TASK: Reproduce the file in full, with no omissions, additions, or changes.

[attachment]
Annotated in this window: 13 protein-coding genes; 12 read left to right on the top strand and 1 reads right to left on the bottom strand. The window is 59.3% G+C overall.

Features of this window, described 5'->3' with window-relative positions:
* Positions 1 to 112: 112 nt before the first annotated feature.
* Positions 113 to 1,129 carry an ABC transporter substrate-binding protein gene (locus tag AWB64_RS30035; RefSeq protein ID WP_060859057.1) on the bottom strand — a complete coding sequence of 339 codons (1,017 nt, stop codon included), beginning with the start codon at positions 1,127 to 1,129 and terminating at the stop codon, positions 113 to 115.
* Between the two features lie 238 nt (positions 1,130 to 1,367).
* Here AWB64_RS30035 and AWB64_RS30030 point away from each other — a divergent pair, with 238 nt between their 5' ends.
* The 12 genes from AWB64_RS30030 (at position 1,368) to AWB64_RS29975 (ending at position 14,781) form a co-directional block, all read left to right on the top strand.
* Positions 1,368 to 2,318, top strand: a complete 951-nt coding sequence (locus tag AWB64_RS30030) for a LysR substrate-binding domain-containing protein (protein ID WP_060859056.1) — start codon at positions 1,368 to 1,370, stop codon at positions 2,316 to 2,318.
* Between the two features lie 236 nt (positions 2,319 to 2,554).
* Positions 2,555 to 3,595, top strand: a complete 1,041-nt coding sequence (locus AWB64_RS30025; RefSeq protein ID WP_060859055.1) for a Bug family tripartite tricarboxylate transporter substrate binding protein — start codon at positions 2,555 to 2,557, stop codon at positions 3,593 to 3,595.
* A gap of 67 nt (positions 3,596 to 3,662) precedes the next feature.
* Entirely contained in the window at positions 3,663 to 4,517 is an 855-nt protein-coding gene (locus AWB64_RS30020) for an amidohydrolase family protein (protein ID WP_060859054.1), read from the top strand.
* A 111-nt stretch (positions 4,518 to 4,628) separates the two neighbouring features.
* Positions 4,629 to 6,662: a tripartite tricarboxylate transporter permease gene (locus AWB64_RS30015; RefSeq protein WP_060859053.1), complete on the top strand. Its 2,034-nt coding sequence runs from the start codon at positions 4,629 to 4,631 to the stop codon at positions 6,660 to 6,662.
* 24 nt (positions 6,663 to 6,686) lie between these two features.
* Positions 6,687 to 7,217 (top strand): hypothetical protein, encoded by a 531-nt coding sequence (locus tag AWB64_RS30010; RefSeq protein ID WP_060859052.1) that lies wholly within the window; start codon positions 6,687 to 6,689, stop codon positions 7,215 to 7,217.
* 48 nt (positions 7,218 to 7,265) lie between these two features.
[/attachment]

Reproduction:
Annotated in this window: 13 protein-coding genes; 12 read left to right on the top strand and 1 reads right to left on the bottom strand. The window is 59.3% G+C overall.

Features of this window, described 5'->3' with window-relative positions:
* Positions 1 to 112: 112 nt before the first annotated feature.
* Positions 113 to 1,129 carry an ABC transporter substrate-binding protein gene (locus tag AWB64_RS30035; RefSeq protein ID WP_060859057.1) on the bottom strand — a complete coding sequence of 339 codons (1,017 nt, stop codon included), beginning with the start codon at positions 1,127 to 1,129 and terminating at the stop codon, positions 113 to 115.
* Between the two features lie 238 nt (positions 1,130 to 1,367).
* Here AWB64_RS30035 and AWB64_RS30030 point away from each other — a divergent pair, with 238 nt between their 5' ends.
* The 12 genes from AWB64_RS30030 (at position 1,368) to AWB64_RS29975 (ending at position 14,781) form a co-directional block, all read left to right on the top strand.
* Positions 1,368 to 2,318, top strand: a complete 951-nt coding sequence (locus tag AWB64_RS30030) for a LysR substrate-binding domain-containing protein (protein ID WP_060859056.1) — start codon at positions 1,368 to 1,370, stop codon at positions 2,316 to 2,318.
* Between the two features lie 236 nt (positions 2,319 to 2,554).
* Positions 2,555 to 3,595, top strand: a complete 1,041-nt coding sequence (locus AWB64_RS30025; RefSeq protein ID WP_060859055.1) for a Bug family tripartite tricarboxylate transporter substrate binding protein — start codon at positions 2,555 to 2,557, stop codon at positions 3,593 to 3,595.
* A gap of 67 nt (positions 3,596 to 3,662) precedes the next feature.
* Entirely contained in the window at positions 3,663 to 4,517 is an 855-nt protein-coding gene (locus AWB64_RS30020) for an amidohydrolase family protein (protein ID WP_060859054.1), read from the top strand.
* A 111-nt stretch (positions 4,518 to 4,628) separates the two neighbouring features.
* Positions 4,629 to 6,662: a tripartite tricarboxylate transporter permease gene (locus AWB64_RS30015; RefSeq protein WP_060859053.1), complete on the top strand. Its 2,034-nt coding sequence runs from the start codon at positions 4,629 to 4,631 to the stop codon at positions 6,660 to 6,662.
* 24 nt (positions 6,663 to 6,686) lie between these two features.
* Positions 6,687 to 7,217 (top strand): hypothetical protein, encoded by a 531-nt coding sequence (locus tag AWB64_RS30010; RefSeq protein ID WP_060859052.1) that lies wholly within the window; start codon positions 6,687 to 6,689, stop codon positions 7,215 to 7,217.
* 48 nt (positions 7,218 to 7,265) lie between these two features.